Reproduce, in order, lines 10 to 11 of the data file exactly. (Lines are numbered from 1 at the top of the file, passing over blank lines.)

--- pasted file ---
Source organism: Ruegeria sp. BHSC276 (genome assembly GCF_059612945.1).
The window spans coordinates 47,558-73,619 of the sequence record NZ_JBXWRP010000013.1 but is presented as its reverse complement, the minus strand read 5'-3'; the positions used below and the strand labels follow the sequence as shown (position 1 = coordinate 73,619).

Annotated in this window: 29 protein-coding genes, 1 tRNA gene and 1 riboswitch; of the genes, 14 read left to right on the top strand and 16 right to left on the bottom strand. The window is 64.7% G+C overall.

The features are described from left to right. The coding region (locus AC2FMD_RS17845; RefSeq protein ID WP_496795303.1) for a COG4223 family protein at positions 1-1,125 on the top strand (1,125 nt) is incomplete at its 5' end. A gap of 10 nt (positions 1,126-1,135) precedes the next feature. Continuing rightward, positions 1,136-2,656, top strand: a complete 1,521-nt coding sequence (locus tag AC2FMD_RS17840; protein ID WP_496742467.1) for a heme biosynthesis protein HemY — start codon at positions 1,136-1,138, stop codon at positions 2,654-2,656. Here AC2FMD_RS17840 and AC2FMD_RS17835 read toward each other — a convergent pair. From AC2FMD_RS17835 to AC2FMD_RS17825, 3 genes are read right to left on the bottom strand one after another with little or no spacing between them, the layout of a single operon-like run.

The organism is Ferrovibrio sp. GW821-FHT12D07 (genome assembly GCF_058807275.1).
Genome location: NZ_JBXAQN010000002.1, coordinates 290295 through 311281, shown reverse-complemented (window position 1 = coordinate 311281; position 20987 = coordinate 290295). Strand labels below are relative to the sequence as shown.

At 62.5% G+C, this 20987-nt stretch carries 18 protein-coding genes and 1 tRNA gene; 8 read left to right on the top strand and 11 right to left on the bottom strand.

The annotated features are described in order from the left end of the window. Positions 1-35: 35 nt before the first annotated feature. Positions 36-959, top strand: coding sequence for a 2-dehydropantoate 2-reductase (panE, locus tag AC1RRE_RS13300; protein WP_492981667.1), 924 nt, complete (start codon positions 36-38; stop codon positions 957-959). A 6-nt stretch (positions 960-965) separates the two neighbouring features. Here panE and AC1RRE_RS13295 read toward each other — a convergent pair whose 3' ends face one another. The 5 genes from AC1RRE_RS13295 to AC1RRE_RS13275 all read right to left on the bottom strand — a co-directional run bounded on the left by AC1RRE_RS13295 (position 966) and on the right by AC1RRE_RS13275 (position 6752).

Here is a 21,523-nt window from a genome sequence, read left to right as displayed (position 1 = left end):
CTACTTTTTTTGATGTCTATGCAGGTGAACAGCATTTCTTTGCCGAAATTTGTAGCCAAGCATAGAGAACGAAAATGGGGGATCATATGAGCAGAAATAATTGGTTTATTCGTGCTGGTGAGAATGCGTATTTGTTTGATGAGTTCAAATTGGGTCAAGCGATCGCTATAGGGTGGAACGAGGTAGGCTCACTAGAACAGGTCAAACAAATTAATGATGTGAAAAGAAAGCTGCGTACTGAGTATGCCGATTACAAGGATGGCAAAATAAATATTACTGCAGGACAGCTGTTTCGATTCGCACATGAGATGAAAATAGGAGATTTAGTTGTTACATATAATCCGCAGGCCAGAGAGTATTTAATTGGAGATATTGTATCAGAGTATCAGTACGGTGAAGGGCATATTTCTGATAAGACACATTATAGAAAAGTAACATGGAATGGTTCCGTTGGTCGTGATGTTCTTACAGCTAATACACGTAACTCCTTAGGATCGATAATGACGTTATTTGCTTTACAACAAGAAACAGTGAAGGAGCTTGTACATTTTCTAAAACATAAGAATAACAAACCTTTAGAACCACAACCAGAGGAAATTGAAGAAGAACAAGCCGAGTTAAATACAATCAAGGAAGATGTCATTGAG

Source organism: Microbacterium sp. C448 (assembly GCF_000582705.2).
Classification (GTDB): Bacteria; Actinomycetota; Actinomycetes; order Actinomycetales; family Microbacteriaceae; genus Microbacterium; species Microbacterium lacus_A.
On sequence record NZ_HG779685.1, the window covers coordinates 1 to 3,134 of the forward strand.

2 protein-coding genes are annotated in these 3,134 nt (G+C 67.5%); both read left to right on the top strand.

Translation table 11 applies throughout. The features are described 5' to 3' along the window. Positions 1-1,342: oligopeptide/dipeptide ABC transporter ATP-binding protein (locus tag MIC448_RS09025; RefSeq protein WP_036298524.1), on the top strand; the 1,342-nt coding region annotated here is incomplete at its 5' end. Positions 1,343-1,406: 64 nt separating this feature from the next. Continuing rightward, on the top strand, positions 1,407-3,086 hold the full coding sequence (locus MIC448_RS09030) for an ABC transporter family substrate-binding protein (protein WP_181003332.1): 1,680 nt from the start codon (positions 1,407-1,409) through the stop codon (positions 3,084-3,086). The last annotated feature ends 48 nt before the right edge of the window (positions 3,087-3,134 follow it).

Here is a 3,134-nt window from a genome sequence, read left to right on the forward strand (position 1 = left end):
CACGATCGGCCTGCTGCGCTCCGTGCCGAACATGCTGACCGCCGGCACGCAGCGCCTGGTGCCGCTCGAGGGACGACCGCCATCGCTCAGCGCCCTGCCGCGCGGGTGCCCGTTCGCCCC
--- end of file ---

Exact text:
CTACTTTTTTTGATGTCTATGCAGGTGAACAGCATTTCTTTGCCGAAATTTGTAGCCAAGCATAGAGAACGAAAATGGGGGATCATATGAGCAGAAATAATTGGTTTATTCGTGCTGGTGAGAATGCGTATTTGTTTGATGAGTTCAAATTGGGTCAAGCGATCGCTATAGGGTGGAACGAGGTAGGCTCACTAGAACAGGTCAAACAAATTAATGATGTGAAAAGAAAGCTGCGTACTGAGTATGCCGATTACAAGGATGGCAAAATAAATATTACTGCAGGACAGCTGTTTCGATTCGCACATGAGATGAAAATAGGAGATTTAGTTGTTACATATAATCCGCAGGCCAGAGAGTATTTAATTGGAGATATTGTATCAGAGTATCAGTACGGTGAAGGGCATATTTCTGATAAGACACATTATAGAAAAGTAACATGGAATGGTTCCGTTGGTCGTGATGTTCTTACAGCTAATACACGTAACTCCTTAGGATCGATAATGACGTTATTTGCTTTACAACAAGAAACAGTGAAGGAGCTTGTACATTTTCTAAAACATAAGAATAACAAACCTTTAGAACCACAACCAGAGGAAATTGAAGAAGAACAAGCCGAGTTAAATACAATCAAGGAAGATGTCATTGAG

Source organism: Microbacterium sp. C448 (assembly GCF_000582705.2).